Imaging of the Cervical Spine > Technique > MRI


MRI is indicated in cervical fractures that have spinal canal involvement, clinical neurologic deficits or ligamentous injuries. MRI provides the best visualization of the soft tissues, including ligaments, intervertebral disks, spinal cord, and epidural hematomas.

The advantages of MRI are:
1. excellent soft tissue constrast, making it the study of choice for spinal cord survey, hematoma, and ligamentous injuries.
2. provides good general overview because of its ability to show information in different planes (e.g. sagital, coronal, etc.).
3. ability to demostrate vertebral arteries, which is useful in evaluating fractures involving the course of the vertebral arteries.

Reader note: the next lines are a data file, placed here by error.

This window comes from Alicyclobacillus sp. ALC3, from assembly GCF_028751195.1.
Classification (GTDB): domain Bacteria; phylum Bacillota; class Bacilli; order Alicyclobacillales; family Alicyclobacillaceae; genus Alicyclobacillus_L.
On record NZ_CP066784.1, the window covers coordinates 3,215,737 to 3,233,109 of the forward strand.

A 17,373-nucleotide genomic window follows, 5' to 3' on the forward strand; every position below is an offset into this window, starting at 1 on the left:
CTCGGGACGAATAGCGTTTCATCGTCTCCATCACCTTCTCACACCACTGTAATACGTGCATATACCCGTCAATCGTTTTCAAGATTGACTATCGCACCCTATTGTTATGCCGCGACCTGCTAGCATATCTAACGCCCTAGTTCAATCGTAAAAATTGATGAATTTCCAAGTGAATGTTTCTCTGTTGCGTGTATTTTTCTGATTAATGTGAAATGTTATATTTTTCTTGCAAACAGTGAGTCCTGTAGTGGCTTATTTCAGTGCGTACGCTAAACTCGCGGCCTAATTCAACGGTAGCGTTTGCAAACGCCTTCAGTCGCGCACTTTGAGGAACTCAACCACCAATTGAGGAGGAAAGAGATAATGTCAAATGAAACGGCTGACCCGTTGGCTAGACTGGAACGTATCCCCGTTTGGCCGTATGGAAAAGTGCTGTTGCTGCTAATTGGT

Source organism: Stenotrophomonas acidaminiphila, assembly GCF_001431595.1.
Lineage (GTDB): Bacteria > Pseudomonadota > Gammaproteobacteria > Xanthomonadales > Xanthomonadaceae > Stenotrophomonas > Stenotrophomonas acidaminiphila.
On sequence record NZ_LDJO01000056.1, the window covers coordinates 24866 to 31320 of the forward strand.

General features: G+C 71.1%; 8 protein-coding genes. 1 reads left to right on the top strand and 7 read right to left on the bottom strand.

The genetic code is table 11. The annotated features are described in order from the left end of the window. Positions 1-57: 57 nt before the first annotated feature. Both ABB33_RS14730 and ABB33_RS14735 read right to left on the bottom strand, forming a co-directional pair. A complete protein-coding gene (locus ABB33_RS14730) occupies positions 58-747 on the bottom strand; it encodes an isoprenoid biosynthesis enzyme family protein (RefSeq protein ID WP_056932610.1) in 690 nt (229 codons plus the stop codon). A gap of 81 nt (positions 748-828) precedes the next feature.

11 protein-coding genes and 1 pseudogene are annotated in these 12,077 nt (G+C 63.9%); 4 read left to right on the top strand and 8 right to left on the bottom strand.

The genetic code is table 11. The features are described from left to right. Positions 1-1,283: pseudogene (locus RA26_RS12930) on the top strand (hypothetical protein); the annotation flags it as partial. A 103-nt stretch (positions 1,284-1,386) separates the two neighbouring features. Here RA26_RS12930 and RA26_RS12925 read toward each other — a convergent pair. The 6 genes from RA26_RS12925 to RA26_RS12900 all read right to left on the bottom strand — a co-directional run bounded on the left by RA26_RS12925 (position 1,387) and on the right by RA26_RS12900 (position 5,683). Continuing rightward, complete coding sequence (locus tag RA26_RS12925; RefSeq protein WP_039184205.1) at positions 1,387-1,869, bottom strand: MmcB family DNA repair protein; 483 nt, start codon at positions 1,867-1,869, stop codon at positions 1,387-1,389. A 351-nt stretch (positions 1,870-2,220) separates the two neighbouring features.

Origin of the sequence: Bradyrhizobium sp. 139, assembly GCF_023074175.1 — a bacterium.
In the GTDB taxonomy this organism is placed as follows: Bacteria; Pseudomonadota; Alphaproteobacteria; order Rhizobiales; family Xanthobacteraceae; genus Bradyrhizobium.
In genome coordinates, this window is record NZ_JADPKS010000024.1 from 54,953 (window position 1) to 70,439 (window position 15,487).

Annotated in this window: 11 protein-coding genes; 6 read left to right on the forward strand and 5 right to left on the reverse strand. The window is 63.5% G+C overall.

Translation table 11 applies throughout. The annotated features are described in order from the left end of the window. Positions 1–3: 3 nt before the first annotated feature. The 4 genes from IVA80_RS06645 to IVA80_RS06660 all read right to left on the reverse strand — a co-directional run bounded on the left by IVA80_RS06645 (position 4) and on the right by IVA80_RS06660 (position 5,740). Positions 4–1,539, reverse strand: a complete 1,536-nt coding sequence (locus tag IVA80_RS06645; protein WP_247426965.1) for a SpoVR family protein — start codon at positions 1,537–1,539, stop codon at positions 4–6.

4. no ionizing radiation.

The disadvantages of MRI are:
1. loss of bony details.
2. relatively high cost.

At the University of Virginia, the protocol for MRI in cervical spine trauma follows five sequential scans: T1 turbo spin echo in sagittal plane, Turbo T2 in sagittal plane, 2D flash in sagittal plane, 2D flash in axial plane and T1 turbo spine echo in axial plane.

Here is an example of a MRI image of the cervical spine demostrating a ligamentous injury. Notice that the spinal cord is also very well delinated. A dens fracture is not obvious on the lateral film, but is clearly revealed on MRI.

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